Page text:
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The Imitation Game

After the film was over, as we stood up, I said to my friend Ken, “My mother was one of those young women at Bletchley Park, typing madly away.” And the woman in the row in front leaned over and said, “Really? Your mother was there?”
“She was indeed,” I said, “only she didn’t talk about it for many years.”
“You must be very proud of her,” she said.
And I am. Yes, my mother was one of those young women typing madly away at Bletchley, as shown in the film “The Imitation Game.” She was working there when she met my father the Yank soldier boy, in the fall of 1944. I wonder what she told him she did – because she could not have told him the truth.

The film is flawed, yes, as many commentators have pointed out, in the allowances it takes with the facts. Apparently Polish cryptographers were far more important in breaking the Enigma code than they’re given credit for, for example. But the only thing that truly bothered me, beyond the overwhelming score and a few overdone scenes, was the implication that Alan Turing allowed a Soviet spy to remain on his team for fear of being outed as a homosexual. That implies that he was a coward and indeed, a traitor, and it’s a pure invention. Scandalous.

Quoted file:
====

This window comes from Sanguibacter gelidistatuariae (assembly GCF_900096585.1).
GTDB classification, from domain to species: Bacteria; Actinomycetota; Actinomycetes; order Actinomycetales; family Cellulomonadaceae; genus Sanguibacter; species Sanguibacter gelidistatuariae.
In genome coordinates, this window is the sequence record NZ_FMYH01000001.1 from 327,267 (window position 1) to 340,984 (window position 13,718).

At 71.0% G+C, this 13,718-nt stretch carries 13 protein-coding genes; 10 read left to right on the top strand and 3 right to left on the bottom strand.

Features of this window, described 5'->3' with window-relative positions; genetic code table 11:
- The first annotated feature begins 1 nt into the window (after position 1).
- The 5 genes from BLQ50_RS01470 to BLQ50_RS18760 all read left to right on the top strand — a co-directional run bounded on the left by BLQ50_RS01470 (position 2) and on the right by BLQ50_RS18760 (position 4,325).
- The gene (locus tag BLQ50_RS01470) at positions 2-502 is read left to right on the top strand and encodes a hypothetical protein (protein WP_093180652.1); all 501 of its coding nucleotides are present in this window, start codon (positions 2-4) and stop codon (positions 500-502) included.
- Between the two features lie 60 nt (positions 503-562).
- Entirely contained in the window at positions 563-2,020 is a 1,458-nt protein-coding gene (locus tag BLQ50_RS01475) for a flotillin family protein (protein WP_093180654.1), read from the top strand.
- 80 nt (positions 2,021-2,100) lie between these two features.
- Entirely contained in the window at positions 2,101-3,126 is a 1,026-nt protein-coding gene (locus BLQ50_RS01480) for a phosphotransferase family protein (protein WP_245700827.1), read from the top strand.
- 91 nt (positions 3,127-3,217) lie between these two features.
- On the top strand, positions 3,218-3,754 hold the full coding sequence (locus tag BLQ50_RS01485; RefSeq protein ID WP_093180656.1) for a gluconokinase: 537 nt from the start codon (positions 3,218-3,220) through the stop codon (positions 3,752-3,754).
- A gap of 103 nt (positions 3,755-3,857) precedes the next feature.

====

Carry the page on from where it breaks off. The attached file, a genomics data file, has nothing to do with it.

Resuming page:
But apart from that, it is a very good film, highly recommended. The performances are superb, even Kiera Knightley, almost believable as a math prodigy in love with Turing. But Benedict Cumberbatch outdoes himself in making Turing, the enigma, the autistic genius, not just believable but magnificent. Because in the end, the film is telling us this: without this difficult, arrogant, snobbish, impatient, terribly wounded gay man, we might very well have lost the war. Thank God for the strange ones, the different ones, it tells us. And that is a very important message.

Channel 87, the BBC channel on Rogers, is showing back to back episodes of the divine “Sherlock” today, at 6, 8 and 10. Yesterday I finally got to see one I’d missed when they first aired. Cumberbatch is at risk of being typecast as an autistic genius, but my God, he does it well. The series is, once again, TV at its best. If you can help it, don’t miss “Sherlock.”



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About Beth

I began keeping a journal at the age of nine. Nearly fifty years later, I started this online journal, sharing reflections, reviews, updates, and the occasional secret.

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